Cake #2: Italian Cream Cake

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The cake itself may have been traditional Italian cream cake (I’d never made one before this, so I wouldn’t know), but instead of the traditional cream cheese frosting, this had a chocolate ganache. Also, instead of frosting the whole cake, you only frost between layers and on top. This was a pretty darn good cake. It would have been even better had I not tried to cook all 3 layers in the same oven at the same time. I knew better and next time this comes up, I’ll use both ovens. The ganache was amazing and did a good job of masking the crunchy edges.

Cake #3: Berry Long Cake with Ginger Crust

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This cake was delicious. The cake itself is not too sweet. It only uses 1/2 cup sugar. It’s also a mix of flour and corn meal, so it has an interesting texture. My discerning daughter said, before knowing it had corn meal, that it tasted sort of like corn bread. I couldn’t really tell, other than that it had a toothier texture. I used about 6 ounces of blackberries and 8 ounces strawberries, and that was a nice combination. You could really use any berry, I think. The only difficulty I ran into was with the topping (a streusel with brown sugar, flour, diced crytallized ginger, and butter): like a streusel, it is supposed to form a crumb-like consistency, but either the butter or the flour measurement was off, and it formed more of a dough. The end result was fine, though. The little bits of crystallized ginger were really a nice touch and not too overpowering. I will most definitely make this cake again.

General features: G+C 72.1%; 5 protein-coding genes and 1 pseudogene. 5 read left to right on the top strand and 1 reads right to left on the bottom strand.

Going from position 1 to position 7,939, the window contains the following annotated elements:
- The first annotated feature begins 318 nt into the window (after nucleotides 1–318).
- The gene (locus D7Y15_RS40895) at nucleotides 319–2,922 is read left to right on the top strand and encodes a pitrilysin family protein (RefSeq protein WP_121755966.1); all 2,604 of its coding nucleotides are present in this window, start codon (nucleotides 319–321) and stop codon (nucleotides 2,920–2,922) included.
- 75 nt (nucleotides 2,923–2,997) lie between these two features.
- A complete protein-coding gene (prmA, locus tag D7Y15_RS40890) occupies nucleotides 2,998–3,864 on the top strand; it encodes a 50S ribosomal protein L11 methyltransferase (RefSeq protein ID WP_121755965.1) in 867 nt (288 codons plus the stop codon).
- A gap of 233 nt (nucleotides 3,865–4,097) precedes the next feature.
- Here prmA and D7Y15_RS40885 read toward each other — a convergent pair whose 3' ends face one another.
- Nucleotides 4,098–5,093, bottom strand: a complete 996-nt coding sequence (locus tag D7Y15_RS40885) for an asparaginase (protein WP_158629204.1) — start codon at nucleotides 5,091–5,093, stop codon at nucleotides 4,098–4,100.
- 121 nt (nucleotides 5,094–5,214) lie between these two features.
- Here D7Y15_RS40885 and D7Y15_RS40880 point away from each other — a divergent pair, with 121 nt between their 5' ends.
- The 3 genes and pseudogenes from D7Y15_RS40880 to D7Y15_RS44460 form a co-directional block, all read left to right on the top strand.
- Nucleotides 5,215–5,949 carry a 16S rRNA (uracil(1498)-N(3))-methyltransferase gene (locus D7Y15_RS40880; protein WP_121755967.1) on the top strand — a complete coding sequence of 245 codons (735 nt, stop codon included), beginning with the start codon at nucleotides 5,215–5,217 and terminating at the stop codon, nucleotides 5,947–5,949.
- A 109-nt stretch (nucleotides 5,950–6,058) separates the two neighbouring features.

Aunt Di’s Bittersweet Chocolate Layer Caje


Saturday was our friend Cathy’s birthday, and she requested that I bake a cake. I am to the chapter in All Cakes Considered that deals with fancier cakes, thus I need more special occasions than “It’s Friday!” to bake one of these mamas. Cathy’s birthday was the perfect opportunity to try out the first cake in the chapter, Aunt Di’s Bittersweet Chocolate Layer Cake.

The cake itself is interesting in that it is a whipped cream cake – it uses heavy whipping cream in place of butter and milk. My verdict: it tastes good but is not as moist as I would like. Probably a fault of the chef and not the recipe.